Controversies Doom Obama's Effort to Restore Faith in Government
A Commentary By Scott Rasmussen
It's impossible to predict the lasting impact of the controversies now besetting the Obama administration, but the risks to the president's agenda are sizable.
On the legislative front, they could doom the already cloudy prospects for comprehensive immigration reform. The implementation of President Obama's health care law is also likely to be a bit more challenging. It's possible, too, that this week's controversies could provide a big boost for Republicans heading into the 2014 midterm elections.
But it might not be that clear-cut.
Americans are somewhat unhappy with the president's explanations of what happened in Benghazi last September when the U.S. ambassador to Libya was murdered, but they still give him overall good marks for his handling of national security. The recent congressional hearings on Benghazi did nothing to change that reality.
Voters are clearly upset by the Internal Revenue Service's targeting of conservative groups. Fifty-seven percent believe that those responsible should be either fired or jailed. But it's not clear whether the president or his top aides were involved, although many suspect they were.
The Department of Justice's seizure of telephone records from a major news organization as part of an investigation into news leaks of national security secrets is more nuanced. Many voters think the press has too much freedom already and that there is not enough done to protect national security. But while the public is not up in arms over this issue, journalists are. So there is likely to be more aggressive reporting on some of the other challenges facing the White House.
The key to measuring the impact over the coming months will be the president's job approval ratings. He's been hovering around the 50 percent mark for much of his second term. Those numbers are not likely to sink rapidly because of the partisan reality behind the numbers. Among Republicans, the president's ratings can't go much lower. That means any change will have to come from unaffiliated voters or Democrats.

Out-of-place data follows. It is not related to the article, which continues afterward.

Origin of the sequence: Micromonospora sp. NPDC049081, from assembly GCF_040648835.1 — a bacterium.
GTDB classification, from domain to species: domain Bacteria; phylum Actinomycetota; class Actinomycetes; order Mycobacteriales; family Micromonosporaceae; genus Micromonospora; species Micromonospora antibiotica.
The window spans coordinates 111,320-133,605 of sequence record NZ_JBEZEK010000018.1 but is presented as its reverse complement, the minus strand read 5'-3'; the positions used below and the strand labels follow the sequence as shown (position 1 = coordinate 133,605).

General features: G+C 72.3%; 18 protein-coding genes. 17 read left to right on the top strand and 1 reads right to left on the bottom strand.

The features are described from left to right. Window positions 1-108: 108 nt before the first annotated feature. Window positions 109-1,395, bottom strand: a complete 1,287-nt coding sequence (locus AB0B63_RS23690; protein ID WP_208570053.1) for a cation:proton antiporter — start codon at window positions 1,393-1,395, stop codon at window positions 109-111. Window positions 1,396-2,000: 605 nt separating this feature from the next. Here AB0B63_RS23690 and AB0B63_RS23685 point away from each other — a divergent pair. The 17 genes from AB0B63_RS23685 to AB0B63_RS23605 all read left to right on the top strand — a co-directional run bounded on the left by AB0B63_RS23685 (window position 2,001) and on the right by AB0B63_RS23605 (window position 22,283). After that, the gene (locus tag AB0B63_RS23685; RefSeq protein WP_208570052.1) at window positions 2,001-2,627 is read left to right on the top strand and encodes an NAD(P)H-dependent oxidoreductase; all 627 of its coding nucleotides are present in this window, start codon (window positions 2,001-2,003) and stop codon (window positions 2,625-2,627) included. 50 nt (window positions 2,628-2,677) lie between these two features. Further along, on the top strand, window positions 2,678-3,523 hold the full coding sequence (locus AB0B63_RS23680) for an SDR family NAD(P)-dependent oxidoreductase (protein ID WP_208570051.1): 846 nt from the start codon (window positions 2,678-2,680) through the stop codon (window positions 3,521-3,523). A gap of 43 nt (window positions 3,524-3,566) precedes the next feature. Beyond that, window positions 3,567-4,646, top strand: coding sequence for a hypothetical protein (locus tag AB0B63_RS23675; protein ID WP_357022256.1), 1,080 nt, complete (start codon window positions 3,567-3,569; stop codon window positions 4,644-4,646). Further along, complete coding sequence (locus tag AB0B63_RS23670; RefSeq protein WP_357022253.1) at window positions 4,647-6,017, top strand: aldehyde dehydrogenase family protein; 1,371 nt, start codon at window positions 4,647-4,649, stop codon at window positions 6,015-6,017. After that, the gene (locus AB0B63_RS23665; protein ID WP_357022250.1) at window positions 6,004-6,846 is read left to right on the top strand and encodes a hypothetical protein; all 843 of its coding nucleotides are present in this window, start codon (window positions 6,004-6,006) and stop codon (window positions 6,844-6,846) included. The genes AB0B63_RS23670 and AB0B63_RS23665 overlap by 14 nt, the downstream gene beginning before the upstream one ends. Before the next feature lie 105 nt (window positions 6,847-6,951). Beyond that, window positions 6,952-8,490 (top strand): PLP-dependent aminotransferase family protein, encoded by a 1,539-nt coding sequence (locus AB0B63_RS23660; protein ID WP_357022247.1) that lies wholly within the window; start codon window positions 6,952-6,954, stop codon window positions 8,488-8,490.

Unaffiliated voters are not terribly enthusiastic about the president. His overall job approval rating among these voters has remained consistently in the 40s. If that begins to fall, so will prospects for the president's agenda and his party in 2014.
Still, the president continues to enjoy solid support from Democrats. George W. Bush enjoyed similar support from Republicans until the sixth year of his tenure. At that point, Bush's ratings from within his own party fell as low as the high 60s. If that happens to Obama among Democrats, the GOP could win big in 2014.
It also seems likely that this past week will make the president's biggest uphill battle impossible to achieve. He has spent his public career trying to build faith in the federal government. At times, his own belief in government appeared so strong that he seemed genuinely puzzled to encounter people who didn't share it.
Even before the latest controversies, the president was fighting a losing battle. Following his re-election, just 34 percent of voters had a favorable opinion of the federal government. At the time, I wrote: "A successful second term for President Obama could convince others to abandon their historic American skepticism about government. A troubled second term could reinforce that skepticism."
Over the past week, public skepticism has been reinforced in a big way.
To find out more about Scott Rasmussen, and read features by other Creators writers and cartoonists, visit www.creators.com.
COPYRIGHT 2013 SCOTT RASMUSSEN
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